Children are 100% washable and can be towel dried
As long as I can remember adults have always told me to get out of the rain before I catch cold. As an Early Childhood Teacher, all I want to do is protect the children in my care and I used to be guilty of keeping them inside when it rained, even though I have never thought the rain will make me sick in my adult life. It’s just water, right?
Childhood is a time to be, to seek and make meaning of the world. So why are we so afraid of our children getting rained on?
There are lots of people who do believe the rain will make their children get sick and I would like to point out that this is not true. When it comes to viruses like the common cold, you'll contract them when you touch something that has a virus on it, and then you touch your nose, mouth or eyes. You'll also contract a virus from inhaling mucus through the air, suggests the National Institute of Allergy and Infectious Diseases. During the rainy months of the year, you're more likely to spend time inside, which will increase your chances of coming into contact with viruses. On a fine day everybody goes outdoors, where there is more space, better ventilation, and less close contact with other people. Coincidence? I think not.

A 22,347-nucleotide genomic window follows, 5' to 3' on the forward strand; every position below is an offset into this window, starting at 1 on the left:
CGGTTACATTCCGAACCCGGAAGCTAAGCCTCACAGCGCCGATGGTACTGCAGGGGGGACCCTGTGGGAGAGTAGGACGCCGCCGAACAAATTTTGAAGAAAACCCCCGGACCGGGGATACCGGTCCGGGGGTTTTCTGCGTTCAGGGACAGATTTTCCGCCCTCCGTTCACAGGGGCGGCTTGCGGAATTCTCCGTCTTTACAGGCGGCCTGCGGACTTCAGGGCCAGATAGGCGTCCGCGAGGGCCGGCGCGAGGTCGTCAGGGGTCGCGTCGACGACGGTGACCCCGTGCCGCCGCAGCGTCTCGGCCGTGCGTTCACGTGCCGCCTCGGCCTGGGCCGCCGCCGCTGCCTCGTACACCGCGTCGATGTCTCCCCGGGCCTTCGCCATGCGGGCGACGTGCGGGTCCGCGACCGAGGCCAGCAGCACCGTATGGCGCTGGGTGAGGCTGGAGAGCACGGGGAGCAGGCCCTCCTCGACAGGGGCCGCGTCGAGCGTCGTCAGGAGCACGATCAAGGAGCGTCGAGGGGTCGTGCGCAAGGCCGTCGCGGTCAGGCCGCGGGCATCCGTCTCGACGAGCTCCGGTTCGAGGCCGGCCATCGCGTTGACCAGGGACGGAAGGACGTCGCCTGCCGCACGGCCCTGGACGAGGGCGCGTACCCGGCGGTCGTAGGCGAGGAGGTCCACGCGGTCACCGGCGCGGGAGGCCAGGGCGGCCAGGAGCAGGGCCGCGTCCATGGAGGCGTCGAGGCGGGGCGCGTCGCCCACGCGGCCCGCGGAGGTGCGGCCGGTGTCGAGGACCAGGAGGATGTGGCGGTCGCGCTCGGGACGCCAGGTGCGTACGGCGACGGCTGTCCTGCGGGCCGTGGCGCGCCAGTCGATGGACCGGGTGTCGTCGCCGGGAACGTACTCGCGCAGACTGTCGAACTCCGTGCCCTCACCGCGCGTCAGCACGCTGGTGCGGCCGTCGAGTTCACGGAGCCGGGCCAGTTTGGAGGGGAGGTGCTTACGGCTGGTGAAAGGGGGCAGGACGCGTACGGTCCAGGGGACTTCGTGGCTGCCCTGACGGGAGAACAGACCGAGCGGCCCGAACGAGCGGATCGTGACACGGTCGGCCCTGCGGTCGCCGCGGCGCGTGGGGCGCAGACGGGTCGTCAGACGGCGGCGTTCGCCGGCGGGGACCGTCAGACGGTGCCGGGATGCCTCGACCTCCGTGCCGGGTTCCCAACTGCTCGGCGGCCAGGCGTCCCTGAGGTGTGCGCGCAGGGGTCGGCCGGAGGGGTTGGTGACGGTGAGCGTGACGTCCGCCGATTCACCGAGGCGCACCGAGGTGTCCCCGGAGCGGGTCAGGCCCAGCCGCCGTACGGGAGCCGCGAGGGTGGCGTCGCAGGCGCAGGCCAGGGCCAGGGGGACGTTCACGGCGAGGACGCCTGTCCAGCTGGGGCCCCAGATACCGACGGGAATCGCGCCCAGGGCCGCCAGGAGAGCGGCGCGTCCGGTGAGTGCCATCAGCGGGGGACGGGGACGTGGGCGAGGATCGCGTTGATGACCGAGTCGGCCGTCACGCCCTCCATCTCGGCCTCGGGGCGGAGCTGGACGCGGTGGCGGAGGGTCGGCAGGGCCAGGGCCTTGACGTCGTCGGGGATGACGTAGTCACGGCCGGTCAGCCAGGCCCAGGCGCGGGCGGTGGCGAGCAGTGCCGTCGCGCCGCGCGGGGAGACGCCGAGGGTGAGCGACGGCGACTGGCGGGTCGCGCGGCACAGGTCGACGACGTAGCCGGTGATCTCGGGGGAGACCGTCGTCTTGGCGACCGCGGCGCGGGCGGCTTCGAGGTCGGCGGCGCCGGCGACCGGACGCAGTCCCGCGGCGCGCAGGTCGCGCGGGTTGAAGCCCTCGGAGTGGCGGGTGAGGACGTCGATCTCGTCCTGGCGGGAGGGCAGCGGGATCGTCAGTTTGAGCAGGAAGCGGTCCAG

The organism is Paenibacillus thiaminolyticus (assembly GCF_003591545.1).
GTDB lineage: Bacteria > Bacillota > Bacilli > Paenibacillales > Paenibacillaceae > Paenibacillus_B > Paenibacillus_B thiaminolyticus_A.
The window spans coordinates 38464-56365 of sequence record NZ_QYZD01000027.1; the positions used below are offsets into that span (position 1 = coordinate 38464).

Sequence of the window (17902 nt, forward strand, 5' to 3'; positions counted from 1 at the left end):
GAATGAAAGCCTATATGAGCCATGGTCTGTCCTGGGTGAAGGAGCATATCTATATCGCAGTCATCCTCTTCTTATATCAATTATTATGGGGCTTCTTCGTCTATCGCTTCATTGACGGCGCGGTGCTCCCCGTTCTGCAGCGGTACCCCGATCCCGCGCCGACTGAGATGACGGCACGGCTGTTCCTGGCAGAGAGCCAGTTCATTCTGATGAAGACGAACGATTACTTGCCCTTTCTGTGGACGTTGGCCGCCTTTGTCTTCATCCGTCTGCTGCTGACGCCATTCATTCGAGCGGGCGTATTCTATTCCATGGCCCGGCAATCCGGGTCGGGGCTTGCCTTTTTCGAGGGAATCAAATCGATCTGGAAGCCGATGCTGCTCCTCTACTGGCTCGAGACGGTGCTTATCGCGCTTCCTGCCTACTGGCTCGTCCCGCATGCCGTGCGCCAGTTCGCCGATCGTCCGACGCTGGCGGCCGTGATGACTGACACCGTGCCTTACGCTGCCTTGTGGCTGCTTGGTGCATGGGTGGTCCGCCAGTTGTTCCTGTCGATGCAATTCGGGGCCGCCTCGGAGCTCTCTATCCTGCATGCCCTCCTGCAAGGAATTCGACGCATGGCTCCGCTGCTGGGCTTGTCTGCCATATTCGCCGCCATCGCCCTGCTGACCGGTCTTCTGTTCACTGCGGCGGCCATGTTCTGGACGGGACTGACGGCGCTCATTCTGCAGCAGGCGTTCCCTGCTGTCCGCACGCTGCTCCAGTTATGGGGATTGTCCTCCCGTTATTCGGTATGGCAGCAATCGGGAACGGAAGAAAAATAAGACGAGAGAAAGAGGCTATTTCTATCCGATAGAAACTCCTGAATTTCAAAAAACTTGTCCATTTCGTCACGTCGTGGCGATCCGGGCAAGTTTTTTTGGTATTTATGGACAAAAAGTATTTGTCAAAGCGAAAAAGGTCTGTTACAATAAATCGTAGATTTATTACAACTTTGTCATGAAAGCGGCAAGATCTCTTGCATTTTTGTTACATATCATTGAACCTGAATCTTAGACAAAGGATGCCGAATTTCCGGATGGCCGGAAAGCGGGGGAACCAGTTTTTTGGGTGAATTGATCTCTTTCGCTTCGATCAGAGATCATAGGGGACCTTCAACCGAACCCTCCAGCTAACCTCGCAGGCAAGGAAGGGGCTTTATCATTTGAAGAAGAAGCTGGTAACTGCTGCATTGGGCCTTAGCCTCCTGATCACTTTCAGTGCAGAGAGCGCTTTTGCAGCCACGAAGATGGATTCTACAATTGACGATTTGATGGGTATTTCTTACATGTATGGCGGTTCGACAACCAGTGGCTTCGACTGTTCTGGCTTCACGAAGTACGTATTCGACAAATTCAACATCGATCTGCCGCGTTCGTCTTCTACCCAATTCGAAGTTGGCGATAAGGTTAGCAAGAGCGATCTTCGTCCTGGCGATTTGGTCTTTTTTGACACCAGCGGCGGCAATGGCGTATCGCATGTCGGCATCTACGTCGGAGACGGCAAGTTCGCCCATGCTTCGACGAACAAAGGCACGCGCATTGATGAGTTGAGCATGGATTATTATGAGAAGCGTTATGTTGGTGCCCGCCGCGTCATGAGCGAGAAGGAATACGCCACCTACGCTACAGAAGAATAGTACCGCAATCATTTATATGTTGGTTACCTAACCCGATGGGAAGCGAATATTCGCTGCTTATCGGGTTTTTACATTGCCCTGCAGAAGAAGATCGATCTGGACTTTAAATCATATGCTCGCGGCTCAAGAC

Benefits of playing in the rain:
Outdoor learning spaces are a feature of Australian learning environments. They offer a vast array of possibilities not available indoors. Play spaces in natural environments include plants, trees, edible gardens, sand, rocks, mud, water, and other elements from nature.
There is something about the rain that is soothing. The pitter patter sound of raindrops is often used for relaxation and a walk in the rain can be a great way to relieve stress and anxieties. It could be a great bonding experience and an opportunity to explore nature and to teach your children about the environment. Most importantly it is great for character development. Playing outdoors encourages children to be adventurous, independent, and more able to assess risks. Playing in the rain is part of this experience. It will allow children to explore new senses. There are new smells in the air, the ground feels different beneath their feet. There are puddles to splash in. Mud to squelch in. The feeling and the sound of the rain. This much stimulation makes the experience feel magical. And most importantly, children who spend more time outdoors will experience fewer illnesses.
Staying safe outside on rainy days:
The most important tip for staying safe and well outside is layers. The same way that we rug up on cold and rainy days, remember to dress your child in T-shirts, a jumper, and a rain coat- don’t forget gumboots too!
Young children are artists, engineers, builders, explorers, and scientists. The beauty of the outdoors is that their canvas, their building blocks, and their laboratory are constantly changing with the weather and the seasons, throwing up new opportunities for learning, adventure, and fun.